Life After Coal: Mining Towns In SW Colorado Race To Survive Another Energy Bust
When Blondie's Diner closes around 9 p.m. and a table of hunters finish their green chili cheeseburgers and head back to their hotel, the town of Naturita feels a bit like a ghost town.
There are two new marijuana dispensaries still open late with green neon signs, but on a November night at the start of hunting season, not many customers are partaking.
The only sound punctuating through the cold evening is a semi-truck idling in the parking lot of the Rimrocker Hotel, its driver trying to stay warm.
And many of the buildings on Main Street are vacant with yellow "for sale" signs posted in front of them.
But when the sun rises, residents in this small southwest Colorado town are anxious to show off their efforts to ensure it survives after the loss of a coal mine and power plant that provided more than 100 jobs to the area.
"This is one of our new businesses up here on the left. This is Rooster's coffee, and they have done extremely well," Deana Sheriff says as she drives her Honda Element with more than 300,000 miles on its engine down the town's main drag.
Sheriff is leading economic development efforts here in southwest Colorado.
Every 30 seconds, she points to other signs of hope after coal.
"This building right here, this gray building, this is the Blake House Inn," she says. "It is about to be converted. It will become the Dark Horse Inn. New ownership. He has completely remodeled the building so now we will have another bed-and-breakfast."
Sheriff moved here a few years ago to fulfill a short-term contract to help boost business in the area. But she loved this place so much she decided to stay. Her job is to help residents adapt to life without coal. She says the key is starting more businesses and getting outsiders to come spend some time here.
But the reality is, people did move away when the New Horizon coal mine closed in 2017. And coupled with the loss of the power plant, it felt like a death blow for some in Naturita and in nearby Nucla - where Sheriff takes me next.
'A rough go'
As the pastor of First Baptist Church in Nucla, David Smith has seen firsthand how the loss of coal jobs in the area is hitting the town.
"It's been a rough go," he says. "I think the big thing for the community was the loss of families. Because you have had many young people who couldn't retire or take their pension from their job have had to move because they really can't find other jobs here. So, we have lost families because of that so that's hurt. It's hurt the community."
So, to try and turn the tide, Smith has taken on a second job. He recently opened up a brand new ATV rental store in Nucla. And although business has been slow in the first months, he is hopeful the area's stunning scenery and quiet trails will start to lure in more visitors.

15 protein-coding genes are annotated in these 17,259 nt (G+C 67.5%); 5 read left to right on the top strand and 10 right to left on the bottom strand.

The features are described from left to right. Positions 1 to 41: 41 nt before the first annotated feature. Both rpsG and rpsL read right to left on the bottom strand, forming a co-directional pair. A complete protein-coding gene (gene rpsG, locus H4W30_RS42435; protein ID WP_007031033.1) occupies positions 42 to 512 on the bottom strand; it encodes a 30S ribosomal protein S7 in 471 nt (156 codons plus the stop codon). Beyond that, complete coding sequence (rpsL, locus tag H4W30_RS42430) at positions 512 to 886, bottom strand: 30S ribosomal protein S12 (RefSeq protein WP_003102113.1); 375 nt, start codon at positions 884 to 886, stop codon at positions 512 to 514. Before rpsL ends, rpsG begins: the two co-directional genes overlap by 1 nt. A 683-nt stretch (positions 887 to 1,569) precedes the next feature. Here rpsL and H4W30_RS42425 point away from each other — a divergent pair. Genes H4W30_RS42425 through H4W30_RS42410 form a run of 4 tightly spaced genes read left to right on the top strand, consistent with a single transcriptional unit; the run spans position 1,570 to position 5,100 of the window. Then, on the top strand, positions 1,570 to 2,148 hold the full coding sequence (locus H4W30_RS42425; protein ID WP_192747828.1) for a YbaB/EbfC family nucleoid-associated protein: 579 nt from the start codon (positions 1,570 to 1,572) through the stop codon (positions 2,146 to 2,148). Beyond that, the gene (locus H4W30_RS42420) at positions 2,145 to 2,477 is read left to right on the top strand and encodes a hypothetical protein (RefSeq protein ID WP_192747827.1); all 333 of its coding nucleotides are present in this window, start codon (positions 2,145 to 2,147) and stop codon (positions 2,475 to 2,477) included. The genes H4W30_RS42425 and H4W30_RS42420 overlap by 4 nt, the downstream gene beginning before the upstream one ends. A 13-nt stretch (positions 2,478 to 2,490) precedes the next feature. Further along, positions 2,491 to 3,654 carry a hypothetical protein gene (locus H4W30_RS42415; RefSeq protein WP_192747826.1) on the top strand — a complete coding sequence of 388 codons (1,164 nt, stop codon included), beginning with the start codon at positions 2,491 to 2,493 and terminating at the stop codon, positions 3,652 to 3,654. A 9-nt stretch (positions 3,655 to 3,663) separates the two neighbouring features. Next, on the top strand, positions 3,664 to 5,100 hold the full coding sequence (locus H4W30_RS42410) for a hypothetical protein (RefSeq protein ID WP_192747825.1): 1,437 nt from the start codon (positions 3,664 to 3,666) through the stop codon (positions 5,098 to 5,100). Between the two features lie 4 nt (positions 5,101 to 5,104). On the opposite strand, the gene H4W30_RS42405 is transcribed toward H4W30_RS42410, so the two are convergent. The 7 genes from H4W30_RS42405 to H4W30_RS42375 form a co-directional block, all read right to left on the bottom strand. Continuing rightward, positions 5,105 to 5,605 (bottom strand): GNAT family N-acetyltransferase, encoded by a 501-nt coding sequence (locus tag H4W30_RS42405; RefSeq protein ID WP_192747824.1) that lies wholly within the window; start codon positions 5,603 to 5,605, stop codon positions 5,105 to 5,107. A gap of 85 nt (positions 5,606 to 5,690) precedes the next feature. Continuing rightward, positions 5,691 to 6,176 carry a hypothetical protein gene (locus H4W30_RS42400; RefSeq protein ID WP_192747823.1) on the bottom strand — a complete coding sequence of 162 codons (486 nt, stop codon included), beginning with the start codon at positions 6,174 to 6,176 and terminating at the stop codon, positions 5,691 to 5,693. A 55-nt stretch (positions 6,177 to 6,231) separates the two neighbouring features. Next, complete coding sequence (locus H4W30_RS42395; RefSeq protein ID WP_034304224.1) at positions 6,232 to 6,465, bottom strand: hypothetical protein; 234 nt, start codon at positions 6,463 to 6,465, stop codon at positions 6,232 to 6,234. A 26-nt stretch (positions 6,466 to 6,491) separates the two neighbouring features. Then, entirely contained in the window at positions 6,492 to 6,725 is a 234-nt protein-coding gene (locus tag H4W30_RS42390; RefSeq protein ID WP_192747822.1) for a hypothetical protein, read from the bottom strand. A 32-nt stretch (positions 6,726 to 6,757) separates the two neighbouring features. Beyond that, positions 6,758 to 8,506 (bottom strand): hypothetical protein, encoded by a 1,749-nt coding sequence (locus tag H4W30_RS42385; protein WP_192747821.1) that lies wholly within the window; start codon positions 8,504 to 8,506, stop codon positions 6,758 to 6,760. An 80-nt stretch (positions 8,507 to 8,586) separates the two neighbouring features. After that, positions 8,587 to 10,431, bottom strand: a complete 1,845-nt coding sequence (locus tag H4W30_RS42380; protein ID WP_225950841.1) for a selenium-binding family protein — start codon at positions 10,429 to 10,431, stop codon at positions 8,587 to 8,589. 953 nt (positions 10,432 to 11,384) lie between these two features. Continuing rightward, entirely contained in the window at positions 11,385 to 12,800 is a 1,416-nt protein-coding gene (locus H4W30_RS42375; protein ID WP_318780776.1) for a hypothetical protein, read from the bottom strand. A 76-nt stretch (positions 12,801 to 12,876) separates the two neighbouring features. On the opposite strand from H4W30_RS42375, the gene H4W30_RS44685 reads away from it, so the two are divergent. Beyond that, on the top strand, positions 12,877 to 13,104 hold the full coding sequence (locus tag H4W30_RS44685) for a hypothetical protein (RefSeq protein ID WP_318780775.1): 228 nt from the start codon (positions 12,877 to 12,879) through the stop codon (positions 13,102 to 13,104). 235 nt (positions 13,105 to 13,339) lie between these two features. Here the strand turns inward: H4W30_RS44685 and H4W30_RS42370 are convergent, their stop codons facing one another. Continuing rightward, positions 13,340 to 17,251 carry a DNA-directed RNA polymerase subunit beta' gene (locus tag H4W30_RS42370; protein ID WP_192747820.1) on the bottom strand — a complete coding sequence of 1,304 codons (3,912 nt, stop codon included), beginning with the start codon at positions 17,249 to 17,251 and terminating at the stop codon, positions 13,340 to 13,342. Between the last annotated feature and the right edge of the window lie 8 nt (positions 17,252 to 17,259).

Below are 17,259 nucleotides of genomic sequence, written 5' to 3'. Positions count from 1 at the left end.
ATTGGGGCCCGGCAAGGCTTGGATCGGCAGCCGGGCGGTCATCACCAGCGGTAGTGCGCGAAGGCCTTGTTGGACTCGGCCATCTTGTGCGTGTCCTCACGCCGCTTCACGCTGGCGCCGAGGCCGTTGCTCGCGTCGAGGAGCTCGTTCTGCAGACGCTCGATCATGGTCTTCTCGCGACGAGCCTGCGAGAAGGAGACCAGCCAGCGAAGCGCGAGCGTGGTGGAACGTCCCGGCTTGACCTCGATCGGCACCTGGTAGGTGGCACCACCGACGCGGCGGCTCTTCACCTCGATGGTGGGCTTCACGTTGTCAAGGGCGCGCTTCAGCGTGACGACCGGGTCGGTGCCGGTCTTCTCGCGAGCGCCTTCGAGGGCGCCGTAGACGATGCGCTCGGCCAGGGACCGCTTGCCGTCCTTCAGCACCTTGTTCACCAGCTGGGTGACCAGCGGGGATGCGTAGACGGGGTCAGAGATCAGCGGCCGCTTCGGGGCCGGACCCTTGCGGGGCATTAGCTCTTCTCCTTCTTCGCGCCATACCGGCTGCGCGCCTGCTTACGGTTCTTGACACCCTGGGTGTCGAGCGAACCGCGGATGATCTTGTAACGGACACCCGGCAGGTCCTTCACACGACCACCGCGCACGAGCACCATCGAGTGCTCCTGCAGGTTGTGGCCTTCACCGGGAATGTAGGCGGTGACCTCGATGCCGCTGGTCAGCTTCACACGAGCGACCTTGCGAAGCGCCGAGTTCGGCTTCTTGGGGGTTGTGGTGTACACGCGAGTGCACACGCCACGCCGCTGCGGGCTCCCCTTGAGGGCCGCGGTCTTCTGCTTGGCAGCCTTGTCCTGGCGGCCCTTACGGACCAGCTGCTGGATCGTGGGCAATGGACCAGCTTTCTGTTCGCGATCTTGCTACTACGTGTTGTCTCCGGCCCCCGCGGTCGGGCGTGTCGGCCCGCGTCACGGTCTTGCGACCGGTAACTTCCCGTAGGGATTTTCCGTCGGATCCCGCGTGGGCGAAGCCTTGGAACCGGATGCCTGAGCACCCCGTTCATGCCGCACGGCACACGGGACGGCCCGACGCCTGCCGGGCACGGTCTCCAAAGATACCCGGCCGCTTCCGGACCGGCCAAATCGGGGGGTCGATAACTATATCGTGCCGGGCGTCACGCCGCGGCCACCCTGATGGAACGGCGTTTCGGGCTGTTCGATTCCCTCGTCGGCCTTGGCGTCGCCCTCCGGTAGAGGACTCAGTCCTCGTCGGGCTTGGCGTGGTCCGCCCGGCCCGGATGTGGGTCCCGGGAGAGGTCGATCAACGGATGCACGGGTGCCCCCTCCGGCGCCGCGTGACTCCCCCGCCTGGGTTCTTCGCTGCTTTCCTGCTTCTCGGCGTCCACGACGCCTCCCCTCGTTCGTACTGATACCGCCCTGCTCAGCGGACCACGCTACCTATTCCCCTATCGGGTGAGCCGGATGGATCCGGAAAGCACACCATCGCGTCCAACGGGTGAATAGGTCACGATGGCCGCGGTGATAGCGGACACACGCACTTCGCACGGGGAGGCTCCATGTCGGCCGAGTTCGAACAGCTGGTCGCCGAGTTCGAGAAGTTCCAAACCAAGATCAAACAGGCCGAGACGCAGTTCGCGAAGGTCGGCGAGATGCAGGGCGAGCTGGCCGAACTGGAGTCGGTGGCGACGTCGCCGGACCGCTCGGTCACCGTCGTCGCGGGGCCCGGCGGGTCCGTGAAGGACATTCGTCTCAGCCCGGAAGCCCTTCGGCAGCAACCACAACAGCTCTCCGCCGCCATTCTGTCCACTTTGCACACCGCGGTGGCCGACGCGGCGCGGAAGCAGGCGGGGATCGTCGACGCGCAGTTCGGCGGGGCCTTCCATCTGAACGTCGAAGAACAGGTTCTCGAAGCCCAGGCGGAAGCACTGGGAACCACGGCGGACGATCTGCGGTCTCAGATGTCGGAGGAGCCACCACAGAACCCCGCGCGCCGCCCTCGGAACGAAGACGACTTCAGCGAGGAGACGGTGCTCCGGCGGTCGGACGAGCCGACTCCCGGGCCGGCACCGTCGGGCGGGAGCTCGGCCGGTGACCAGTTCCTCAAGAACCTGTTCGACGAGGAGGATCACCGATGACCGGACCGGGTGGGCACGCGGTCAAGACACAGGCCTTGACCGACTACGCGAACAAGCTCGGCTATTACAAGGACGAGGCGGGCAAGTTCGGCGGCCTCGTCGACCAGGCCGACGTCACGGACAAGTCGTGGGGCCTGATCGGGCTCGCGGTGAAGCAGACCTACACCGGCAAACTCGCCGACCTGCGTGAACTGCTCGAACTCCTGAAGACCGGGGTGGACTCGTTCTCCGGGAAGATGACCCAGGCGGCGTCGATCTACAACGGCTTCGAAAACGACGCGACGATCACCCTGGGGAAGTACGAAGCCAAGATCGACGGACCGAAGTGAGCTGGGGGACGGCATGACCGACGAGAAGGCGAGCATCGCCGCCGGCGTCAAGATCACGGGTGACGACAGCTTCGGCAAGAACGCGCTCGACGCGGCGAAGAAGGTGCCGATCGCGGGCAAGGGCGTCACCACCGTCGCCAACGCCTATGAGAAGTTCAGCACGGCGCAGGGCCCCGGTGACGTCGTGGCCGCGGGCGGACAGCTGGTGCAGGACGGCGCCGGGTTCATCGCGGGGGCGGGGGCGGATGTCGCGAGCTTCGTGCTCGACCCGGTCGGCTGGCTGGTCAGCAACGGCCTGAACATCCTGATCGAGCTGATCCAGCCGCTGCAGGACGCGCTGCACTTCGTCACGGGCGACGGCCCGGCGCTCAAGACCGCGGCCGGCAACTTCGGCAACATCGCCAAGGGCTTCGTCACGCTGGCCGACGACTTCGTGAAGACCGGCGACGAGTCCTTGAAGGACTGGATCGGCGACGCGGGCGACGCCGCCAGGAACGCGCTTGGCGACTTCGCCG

"From where we're standing right now, you can go anywhere… You can go out on the Rimrocker Trail and go all the way to Moab," he says.
And Smith is not the only person in Nucla who sees its unspoiled landscapes and canyons as the key to surviving.
Trails to success
A few blocks up from the ATV rental store, Paul Koski is often dreaming up dozens of miles of new trails on his computer.
He uses Google Earth to map out potential pathways through the open vistas around Nucla. And he is excited to show visitors firsthand the first two miles of what he hopes will be the start of a grand new trail system.
"The West End is friendly for trail development," he says as he leads a hike to the Paradox Trail. "Even trail maintenance is much less here. The ground is real conducive to soaking up water."
Koski is an avid mountain biker who says Nucla will never become the tourist destination on par with nearby Moab, Utah or Telluride. But he thinks Nucla's quiet scenery and small town charm could lure in more families.
"What I would like to see is more young people coming in who are just tired of the city," he says. "Maybe they can work online because we have broadband here on the West End. I think we need young people with vision out here. We have lost so many. Nucla and Naturita could stand to take 100 families each out here. Just the way it is now."
But there are some challenges. Koski says the housing situation in both communities isn't great and living here isn't for everyone. But back in Naturita, Deana Sheriff is encouraged by the numbers.
"We've seen about a 6% increase in sales tax between 2017 and 2018, and we believe we're on a track to see another 10% increase between 2018 and 2019," she says. "We've seen larger sales of more expensive homes in our area. We've seen a lot of very positive indicators, but all of those things are really happening in our area."
Nucla and Naturita have survived an energy bust before when the nearby uranium mine closed.
Today, Sheriff remains optimistic about the growth of her new hometown. She also thinks what they are doing in Nucla could serve as a model for dozens of other communities that are about to lose their coal industries, like Hayden in northwest Colorado.
Capitol Coverage is a collaborative public policy reporting project, providing news and analysis to communities across Colorado for more than a decade. Eleven public radio stations participate in Capitol Coverage from throughout Colorado.
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